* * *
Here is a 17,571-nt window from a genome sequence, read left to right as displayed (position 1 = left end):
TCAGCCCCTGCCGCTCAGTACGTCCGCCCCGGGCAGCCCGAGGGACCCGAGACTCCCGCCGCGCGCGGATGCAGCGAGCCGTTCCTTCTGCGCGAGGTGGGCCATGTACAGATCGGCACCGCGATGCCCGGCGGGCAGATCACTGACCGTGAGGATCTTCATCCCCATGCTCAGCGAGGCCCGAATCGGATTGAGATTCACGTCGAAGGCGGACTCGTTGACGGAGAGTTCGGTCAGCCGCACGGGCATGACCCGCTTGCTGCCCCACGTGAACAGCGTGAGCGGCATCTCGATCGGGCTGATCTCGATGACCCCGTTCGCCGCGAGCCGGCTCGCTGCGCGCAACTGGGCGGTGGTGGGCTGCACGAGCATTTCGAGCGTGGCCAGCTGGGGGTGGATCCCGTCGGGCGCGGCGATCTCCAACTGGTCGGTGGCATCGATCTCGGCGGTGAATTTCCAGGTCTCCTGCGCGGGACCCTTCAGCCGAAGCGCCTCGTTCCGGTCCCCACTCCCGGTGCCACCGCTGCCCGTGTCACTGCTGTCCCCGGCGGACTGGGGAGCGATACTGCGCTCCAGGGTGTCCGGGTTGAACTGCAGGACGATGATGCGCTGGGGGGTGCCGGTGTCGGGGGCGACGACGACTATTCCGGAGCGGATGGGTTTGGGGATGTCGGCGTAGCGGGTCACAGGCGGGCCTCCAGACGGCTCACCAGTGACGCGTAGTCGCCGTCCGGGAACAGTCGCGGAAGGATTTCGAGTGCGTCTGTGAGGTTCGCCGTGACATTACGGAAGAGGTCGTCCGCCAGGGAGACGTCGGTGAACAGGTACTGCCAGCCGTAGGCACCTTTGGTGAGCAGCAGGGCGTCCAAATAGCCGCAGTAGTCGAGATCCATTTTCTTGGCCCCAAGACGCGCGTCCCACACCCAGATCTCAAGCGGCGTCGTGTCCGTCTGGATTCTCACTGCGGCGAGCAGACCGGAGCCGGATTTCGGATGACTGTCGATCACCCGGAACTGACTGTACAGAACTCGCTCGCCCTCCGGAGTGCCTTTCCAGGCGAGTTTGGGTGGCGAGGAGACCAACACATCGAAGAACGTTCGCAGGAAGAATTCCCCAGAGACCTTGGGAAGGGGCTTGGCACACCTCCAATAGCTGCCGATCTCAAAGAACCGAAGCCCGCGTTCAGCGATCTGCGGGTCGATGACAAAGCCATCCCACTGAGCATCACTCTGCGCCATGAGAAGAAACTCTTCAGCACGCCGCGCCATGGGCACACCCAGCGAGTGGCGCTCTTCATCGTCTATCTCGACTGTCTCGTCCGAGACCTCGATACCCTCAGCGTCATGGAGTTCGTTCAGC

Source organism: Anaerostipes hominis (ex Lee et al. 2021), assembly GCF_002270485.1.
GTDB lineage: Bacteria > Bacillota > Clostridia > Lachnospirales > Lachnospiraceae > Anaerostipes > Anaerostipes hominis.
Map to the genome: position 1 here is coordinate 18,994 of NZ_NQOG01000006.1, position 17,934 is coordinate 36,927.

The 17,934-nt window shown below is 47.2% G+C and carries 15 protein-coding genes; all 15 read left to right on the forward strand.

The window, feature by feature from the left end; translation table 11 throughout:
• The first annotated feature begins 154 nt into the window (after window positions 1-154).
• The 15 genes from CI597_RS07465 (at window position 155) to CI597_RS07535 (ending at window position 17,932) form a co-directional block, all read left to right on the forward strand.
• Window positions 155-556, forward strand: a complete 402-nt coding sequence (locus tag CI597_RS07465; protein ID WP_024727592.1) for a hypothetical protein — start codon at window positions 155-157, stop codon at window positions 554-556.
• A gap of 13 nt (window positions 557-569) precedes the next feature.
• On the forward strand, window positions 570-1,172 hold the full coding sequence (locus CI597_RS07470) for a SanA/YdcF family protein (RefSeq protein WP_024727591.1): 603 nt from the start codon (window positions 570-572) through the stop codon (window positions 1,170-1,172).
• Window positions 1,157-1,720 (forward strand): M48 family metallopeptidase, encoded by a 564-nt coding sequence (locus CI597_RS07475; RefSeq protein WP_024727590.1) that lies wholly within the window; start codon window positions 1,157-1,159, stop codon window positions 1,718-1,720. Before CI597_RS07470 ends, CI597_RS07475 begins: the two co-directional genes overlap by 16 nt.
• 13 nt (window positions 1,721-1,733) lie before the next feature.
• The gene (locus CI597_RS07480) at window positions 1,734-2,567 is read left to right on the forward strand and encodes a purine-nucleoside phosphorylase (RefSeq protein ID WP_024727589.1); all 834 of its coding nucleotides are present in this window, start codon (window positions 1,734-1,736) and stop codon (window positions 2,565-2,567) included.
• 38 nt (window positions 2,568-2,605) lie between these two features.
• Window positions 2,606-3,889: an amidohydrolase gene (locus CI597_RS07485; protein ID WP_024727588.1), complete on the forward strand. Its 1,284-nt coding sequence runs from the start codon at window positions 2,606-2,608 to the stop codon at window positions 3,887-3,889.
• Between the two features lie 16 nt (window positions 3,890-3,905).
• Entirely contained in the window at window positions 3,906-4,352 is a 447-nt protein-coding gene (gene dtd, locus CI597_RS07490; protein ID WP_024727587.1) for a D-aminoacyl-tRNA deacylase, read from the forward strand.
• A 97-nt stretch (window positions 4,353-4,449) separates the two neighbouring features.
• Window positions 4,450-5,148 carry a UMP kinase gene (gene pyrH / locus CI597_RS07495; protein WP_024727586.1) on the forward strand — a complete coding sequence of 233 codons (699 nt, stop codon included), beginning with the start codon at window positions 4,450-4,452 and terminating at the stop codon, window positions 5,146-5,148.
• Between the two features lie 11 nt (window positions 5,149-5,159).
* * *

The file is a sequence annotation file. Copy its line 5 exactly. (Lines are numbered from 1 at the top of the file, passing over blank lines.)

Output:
Map to the genome: position 1 here is coordinate 18,994 of NZ_NQOG01000006.1, position 17,934 is coordinate 36,927.